[CT Birds] Recent Birding notes......

Brian Webster b.webster at hotmail.com
Tue Jan 6 10:02:31 EST 2009

>From my notes over the last couple days....
Sikorsky Airport Entrance:
-(15) Savannah Sparrows (4 Ipswich)
-(90-100) Canadian Geese (6 of which had yellow neck bands....too far for my equiptment to read)
-(1) Rough-legged Hawk (dark morph) hunting across the road in the marsh.  
-(3) Song Sparrows
-(2) Am. Tree Sparrows
-(22) Boat-tailed Grackles**
It may be me, since I focus my efforts on songbirds, but it seems the Sav. Sparrows around the Stratford shore have combined forces.  Toward the end of fall, beginning of winter, it seemed there were a few at every location. Now it seems like there are small numbers at individual spots like Long Beach or the Gun Club, and a roving flock of 15-20+. On Christmas Eve I had around 20 (that I counted) in the parking lot at Short Beach, and on 1/4/08 I had the 15 at the airport.  During this time I've only counted as high as 3 at any single spot.... unless the flock is about.
Is this a common occurance?  Are they combining efforts to find food or are they just going along with some of the recent posts about Spring coming and getting ready for mating??  I certainly have heard the fee-bees of the Chickadee and 3-note songs of the Nuthatch recently.
By the way, I've been wondering about the molting of Goldfinches.  I've noticed some (specifically in the larger flocks roaming the White Conservation Center) that have really bright yellow on them already.  Usually near the head, nape, and chest.  Do they molt more than once on their way to breeding plumage??  I know next to nothing about the molting cycles of birds, not just Goldfinches, and I'd like to learn.
I'm still a newbie (end of Feb will be one year) and one way I have been discrening between raptors down there (especially when the sun is rising or setting in my face) is to watch for the Rough-leg's hovering movements.  I've learned how Harriers hold their wings up in a 'V' pattern when hunting....now I've learned how Rough-legs 'pull up' from their flight and make their head and body vertical and flap their wings almost horizontally to remain in place.  It is a really cool thing to watch and it makes for some great photos.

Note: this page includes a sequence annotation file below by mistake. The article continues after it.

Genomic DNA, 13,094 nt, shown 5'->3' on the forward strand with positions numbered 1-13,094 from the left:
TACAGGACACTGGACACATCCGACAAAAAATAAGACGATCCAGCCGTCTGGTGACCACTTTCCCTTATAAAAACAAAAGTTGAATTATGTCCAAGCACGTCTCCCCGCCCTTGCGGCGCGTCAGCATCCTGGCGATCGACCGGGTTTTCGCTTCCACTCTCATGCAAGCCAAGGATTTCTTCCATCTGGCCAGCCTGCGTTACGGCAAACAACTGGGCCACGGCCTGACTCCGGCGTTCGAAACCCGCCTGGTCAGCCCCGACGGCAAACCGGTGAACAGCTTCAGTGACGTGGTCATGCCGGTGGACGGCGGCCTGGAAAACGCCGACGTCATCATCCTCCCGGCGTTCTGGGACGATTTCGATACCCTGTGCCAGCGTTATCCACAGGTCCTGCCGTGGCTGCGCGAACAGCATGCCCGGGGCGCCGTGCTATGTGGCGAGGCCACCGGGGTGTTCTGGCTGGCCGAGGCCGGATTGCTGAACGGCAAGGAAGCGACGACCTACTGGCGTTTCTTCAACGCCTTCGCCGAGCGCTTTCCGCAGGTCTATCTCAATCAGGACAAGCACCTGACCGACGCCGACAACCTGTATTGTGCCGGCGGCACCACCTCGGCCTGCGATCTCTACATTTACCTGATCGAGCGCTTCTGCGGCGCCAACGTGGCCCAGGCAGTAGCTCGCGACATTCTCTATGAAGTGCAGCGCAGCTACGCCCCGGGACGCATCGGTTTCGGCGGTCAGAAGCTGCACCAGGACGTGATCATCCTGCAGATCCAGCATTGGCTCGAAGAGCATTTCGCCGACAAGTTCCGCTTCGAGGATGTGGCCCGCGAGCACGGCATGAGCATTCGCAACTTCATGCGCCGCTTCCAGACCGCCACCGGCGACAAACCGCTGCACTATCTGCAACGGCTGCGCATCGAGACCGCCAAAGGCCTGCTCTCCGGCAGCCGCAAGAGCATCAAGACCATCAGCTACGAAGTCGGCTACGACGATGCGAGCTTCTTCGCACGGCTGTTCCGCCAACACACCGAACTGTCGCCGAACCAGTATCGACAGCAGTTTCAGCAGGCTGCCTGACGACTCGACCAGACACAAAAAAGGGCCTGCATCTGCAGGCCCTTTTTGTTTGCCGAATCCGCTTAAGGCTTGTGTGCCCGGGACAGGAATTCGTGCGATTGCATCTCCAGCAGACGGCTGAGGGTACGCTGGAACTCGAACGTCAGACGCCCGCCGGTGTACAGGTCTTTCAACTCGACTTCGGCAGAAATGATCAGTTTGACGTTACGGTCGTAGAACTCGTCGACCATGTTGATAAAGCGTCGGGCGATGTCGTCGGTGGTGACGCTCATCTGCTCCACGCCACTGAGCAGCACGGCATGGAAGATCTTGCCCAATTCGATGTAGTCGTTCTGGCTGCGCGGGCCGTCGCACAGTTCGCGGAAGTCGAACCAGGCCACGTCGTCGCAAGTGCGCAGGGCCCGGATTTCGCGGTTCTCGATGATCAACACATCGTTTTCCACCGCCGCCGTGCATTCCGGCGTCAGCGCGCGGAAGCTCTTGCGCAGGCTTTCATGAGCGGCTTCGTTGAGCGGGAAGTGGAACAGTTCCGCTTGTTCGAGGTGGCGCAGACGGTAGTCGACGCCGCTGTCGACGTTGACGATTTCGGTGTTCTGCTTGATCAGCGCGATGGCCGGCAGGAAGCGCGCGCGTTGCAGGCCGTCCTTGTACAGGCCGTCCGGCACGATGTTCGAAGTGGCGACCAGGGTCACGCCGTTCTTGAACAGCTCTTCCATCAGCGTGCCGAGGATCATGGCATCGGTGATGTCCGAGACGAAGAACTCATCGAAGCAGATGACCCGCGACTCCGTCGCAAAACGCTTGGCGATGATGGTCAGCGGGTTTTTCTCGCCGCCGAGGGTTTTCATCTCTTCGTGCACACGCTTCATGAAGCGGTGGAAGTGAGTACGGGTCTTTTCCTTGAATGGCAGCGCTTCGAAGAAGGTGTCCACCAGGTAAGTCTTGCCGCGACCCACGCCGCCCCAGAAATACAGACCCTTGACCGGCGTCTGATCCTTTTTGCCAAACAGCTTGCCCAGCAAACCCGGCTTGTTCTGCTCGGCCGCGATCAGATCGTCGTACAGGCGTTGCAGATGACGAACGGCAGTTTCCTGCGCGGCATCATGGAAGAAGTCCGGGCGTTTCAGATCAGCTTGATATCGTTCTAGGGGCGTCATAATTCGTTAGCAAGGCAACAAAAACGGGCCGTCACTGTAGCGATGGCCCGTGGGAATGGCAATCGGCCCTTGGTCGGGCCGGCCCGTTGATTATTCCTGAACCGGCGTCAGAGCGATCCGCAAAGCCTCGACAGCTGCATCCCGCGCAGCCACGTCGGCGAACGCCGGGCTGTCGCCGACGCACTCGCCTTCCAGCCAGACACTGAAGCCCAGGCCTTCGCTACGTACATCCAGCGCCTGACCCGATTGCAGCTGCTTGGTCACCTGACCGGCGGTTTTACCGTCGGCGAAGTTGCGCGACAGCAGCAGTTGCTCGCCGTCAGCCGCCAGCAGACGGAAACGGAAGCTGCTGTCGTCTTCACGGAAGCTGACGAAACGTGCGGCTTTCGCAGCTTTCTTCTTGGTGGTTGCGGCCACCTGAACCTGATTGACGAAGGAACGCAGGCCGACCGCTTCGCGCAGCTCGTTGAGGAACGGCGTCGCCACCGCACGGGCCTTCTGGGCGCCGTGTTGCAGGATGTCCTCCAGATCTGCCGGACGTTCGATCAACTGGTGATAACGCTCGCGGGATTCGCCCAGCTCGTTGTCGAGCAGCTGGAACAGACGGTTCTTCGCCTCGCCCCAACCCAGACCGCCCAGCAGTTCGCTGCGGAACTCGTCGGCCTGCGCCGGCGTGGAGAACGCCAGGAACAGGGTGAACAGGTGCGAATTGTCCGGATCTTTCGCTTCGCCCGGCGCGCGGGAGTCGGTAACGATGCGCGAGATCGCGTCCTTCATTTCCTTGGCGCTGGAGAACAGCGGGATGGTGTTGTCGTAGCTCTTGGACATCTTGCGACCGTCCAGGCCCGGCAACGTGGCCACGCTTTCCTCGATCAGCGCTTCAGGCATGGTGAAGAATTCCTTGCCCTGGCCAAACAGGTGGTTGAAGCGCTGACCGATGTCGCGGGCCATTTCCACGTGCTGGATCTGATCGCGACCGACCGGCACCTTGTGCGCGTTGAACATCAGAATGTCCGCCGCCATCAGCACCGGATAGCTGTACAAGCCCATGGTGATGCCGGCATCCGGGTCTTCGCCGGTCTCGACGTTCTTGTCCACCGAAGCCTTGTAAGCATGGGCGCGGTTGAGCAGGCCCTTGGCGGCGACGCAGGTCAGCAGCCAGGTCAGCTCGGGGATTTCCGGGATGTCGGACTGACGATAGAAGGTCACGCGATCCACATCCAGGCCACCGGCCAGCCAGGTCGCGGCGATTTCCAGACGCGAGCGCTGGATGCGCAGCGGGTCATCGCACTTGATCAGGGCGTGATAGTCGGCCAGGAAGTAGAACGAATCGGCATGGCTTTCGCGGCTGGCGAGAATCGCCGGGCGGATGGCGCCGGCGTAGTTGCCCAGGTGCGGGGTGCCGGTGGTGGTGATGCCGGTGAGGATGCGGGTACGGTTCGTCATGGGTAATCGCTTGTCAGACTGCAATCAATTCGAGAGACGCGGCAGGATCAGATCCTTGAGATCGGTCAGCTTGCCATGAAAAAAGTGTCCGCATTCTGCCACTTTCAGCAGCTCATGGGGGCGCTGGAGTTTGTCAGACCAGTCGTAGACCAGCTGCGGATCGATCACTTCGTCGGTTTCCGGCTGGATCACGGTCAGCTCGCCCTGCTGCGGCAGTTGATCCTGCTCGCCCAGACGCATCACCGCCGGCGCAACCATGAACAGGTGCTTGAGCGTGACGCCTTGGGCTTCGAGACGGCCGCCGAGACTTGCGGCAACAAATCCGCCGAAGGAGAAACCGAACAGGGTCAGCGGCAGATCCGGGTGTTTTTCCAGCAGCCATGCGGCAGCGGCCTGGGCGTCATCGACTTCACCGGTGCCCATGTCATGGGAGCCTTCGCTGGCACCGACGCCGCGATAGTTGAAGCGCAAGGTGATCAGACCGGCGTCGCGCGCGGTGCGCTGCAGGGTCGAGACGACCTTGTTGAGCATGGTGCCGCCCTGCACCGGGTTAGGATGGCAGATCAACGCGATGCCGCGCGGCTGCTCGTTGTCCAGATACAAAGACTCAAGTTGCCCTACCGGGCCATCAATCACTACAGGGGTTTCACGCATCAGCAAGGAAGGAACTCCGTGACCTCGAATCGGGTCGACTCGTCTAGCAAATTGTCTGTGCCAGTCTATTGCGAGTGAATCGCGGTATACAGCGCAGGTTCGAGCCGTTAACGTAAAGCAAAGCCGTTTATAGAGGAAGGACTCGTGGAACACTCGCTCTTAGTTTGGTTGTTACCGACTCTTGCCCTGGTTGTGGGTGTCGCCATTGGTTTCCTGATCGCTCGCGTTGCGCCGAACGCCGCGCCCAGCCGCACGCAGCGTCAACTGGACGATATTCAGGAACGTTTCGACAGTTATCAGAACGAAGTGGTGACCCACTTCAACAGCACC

**As I found out eventually, the Grackles aren't there until sunset.  Most likely sunrise too, but I don't know when they leave.  I drove past the airport entrance 4 times from 3:30 on until they were finally there at 4:42pm.**
Long Beach:
-(6) Horned Larks
-(2) Song Sparrows
-(40-50+) Common Goldeneye
-(4) Hooded Merganser
-(2) Red-breasted Merganser
-(120+) Sanderling
-(1) Dunlin  
-(7) Am. Tree Sparrows
-(3) Snow Buntings
-(1) Glaucous Gull (same juv. continues)
Is it me, or does that Glaucous Gull seem afriad to venture more than 20ft from the first jetty??  Is it common practice for a gull to narrow down a precise location amidst a larger location??
Stratford Point (old gun club):
-(5) Snow Bunting (on roofs of buildings)
-(4) Savannah Sparrows
-(1) Song Sparrow
-(1) Am. Tree Sparrow
-(8) Red-breasted Merganser
-(30) Am. Wigeon
-(3) Red-throated Loon
-(12) Common Goldeneye
-(5) Gadwall
-(2) Horned Grebe
-(1) Brant  (the closest thing I've ever seen to a 'black' Brant.  Stays alone when the flock of Brants are around)
Great Meadows (behind buildings):
-(8) Horned Larks on field
-(25-35) Canadian Geese
-(1) Male Northern Harrier